Theatre

Dos and Don’ts for Panic! Fans Seeing Brendon Urie on Broadway

Panic! At the Disco frontman Brendon Urie made his Broadway debut as Charlie Price in Kinky Boots on May 26 at the Al Hirschfeld Theater. Following his performance, many fans flooded the stage door with the hopes of meeting or simply getting a glimpse of the rock star, some even leaving early to get a spot. If you’re a fan of Panic! and plan to attend Kinky Boots, here are some tips on what to do and what not to do:

1. Don’t leave the show early

Leaving any Broadway show early is pretty disrespectful. I’m guilty of it myself (but I’ve left right after the last cast member takes their bow, not before bows even start, not that it’s any better). With Brendon’s debut, there have been more and more reports of fans leaving before or during bows, or even a few songs early.


Leaving the show early is rude to the cast, crew, and creative team. It disrespects the art of the show and disrespects everyone involved in the show, so please try your best to avoid doing so.

2. Put your phone away

I have seen many tweets about fans having their phones out to take photos and/or record Brendon’s performance, but a Broadway show is not a concert. Many (in fact, most) theaters have a policy against cell phones, saying that use of one for audio/video recording can result in ejection from the show without refund, and even get you banned from the theater. I have been to theaters before where people caught using a cell phone, even if it wasn’t to record, would get a flashlight shined on them until they put it away. Please, save yourself (and everyone else around you) the headache and shut your phone off while the performance is happening.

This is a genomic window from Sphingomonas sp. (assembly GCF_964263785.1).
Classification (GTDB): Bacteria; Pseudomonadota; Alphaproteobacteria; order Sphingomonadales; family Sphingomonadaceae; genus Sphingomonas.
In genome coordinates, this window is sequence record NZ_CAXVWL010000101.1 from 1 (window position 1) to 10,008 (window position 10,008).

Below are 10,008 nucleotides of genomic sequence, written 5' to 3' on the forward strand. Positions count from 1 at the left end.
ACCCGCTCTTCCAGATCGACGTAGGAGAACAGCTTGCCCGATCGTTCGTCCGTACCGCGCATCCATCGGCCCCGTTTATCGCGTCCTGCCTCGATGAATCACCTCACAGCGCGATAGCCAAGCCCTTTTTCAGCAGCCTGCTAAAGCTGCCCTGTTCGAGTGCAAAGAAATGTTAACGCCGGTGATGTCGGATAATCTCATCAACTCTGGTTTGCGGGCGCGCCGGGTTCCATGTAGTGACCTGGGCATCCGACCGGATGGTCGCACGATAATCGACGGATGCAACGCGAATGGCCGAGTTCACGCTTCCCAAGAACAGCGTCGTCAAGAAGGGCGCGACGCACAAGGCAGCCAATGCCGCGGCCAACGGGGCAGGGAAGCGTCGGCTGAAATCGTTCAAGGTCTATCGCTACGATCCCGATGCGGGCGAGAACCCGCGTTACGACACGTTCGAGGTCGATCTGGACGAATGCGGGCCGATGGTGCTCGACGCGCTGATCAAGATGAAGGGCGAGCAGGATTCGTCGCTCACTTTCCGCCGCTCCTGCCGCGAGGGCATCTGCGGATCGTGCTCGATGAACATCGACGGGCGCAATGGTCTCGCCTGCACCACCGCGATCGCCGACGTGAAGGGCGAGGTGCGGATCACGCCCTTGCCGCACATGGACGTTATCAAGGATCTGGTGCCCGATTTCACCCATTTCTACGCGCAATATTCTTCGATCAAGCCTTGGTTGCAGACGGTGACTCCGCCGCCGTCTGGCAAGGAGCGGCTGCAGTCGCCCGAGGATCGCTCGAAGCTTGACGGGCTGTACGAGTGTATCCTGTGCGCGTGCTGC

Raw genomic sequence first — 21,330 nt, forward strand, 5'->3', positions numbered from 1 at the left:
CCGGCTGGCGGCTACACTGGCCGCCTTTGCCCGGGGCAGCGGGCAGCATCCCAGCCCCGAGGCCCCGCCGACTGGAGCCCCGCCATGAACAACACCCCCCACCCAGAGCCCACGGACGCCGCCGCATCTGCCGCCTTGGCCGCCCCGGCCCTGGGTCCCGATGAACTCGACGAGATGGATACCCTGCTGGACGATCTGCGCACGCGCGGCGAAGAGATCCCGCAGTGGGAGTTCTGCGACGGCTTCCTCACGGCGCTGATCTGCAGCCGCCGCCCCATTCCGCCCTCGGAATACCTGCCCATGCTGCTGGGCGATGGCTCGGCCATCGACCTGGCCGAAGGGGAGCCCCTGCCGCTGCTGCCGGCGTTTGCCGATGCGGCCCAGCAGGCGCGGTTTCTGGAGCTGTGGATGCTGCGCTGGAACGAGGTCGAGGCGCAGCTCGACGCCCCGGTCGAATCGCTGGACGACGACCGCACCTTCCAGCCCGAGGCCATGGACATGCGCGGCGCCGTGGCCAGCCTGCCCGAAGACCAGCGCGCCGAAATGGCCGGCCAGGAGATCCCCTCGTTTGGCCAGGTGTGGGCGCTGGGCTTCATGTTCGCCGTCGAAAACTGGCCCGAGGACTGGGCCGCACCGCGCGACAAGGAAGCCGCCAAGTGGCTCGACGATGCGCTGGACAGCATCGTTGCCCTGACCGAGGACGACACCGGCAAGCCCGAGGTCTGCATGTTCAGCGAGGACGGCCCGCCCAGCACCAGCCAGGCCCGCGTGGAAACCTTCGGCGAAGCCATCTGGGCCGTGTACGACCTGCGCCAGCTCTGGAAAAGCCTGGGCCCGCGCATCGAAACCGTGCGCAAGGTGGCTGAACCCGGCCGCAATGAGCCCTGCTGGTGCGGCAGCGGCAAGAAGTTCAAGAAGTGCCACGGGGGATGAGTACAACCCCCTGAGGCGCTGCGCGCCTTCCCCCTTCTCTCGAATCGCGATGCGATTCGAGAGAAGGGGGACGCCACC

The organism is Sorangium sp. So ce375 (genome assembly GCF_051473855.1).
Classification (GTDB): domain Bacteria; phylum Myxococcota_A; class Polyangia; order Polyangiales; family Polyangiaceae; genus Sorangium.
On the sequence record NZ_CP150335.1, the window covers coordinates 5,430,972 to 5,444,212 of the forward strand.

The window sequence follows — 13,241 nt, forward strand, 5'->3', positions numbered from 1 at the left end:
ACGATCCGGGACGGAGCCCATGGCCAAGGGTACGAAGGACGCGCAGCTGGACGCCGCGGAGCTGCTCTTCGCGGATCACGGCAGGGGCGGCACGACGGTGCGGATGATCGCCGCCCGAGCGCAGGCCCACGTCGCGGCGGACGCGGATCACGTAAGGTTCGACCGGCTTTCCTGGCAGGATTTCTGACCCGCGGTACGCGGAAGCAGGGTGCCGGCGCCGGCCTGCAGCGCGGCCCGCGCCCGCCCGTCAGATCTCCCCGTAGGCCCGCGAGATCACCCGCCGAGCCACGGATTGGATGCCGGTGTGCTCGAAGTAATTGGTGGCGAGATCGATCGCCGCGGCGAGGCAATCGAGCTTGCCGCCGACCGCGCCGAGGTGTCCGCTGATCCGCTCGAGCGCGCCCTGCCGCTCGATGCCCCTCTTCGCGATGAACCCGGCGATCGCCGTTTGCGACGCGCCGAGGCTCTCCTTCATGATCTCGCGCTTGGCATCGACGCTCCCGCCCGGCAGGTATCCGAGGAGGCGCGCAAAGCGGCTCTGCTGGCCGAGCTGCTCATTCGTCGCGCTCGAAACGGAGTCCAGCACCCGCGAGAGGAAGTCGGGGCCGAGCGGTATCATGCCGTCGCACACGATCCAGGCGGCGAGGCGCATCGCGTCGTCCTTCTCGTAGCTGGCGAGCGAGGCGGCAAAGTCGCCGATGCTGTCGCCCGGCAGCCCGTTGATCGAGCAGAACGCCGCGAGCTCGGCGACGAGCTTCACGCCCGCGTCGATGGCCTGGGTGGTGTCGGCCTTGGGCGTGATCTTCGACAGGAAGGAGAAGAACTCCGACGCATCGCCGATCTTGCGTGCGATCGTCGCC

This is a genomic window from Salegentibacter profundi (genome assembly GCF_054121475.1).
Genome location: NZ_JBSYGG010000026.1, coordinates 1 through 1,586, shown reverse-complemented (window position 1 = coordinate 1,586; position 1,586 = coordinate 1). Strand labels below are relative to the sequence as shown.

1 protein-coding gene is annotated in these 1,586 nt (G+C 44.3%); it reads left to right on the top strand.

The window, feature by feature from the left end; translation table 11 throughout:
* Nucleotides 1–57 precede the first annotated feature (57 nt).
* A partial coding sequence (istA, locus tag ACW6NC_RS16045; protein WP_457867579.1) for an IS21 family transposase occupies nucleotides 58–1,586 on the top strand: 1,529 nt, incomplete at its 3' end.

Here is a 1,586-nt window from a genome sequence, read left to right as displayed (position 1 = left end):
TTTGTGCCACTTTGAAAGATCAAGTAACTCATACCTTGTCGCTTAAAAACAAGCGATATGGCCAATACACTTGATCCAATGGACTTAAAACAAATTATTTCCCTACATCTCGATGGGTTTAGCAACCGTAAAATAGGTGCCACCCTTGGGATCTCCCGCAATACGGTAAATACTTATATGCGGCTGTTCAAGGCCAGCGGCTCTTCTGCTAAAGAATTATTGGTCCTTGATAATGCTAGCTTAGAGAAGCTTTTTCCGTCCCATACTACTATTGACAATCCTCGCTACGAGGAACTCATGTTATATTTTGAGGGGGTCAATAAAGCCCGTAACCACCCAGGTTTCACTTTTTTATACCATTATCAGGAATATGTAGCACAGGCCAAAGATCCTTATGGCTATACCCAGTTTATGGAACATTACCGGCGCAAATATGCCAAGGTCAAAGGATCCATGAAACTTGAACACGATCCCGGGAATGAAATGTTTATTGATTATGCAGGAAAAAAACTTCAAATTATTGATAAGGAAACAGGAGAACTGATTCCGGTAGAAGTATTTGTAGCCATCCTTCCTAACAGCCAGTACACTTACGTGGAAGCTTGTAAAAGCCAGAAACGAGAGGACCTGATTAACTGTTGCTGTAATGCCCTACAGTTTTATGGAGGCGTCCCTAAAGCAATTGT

3. Be respectful when at stage door.

If you attend a Kinky Boots show (or any show, for that matter) please be respectful to the entire cast, not just Brendon. Brendon is not the only person in the cast. If the cast does come out to meet fans, have them sign your Playbill and thank them for signing it, as well as for their performance. Being kind and respectful to everyone involved costs nothing.

4. Be courteous to those around you

As you probably know, kindness goes a long away. I have been pushed and shoved against stage door barricades by people trying to meet the cast — just like people push at concerts. It’s not enjoyable for anyone involved to be packed in like sardines against the metal barrier, so please try not to push.

Also, there will be some people that end up so far back in the crowd they won’t end up having a chance to meet anyone. If this happens, be generous and ask people behind you to pass up their Playbills if they want them signed. I am sure the actor/actress will be more than happy to sign them for you, and then you can just pass them back to their rightful owners.

5. Enjoy the show!

Broadway shows are unforgettable and truly an amazing experience, so don’t forget to have fun and enjoy it!

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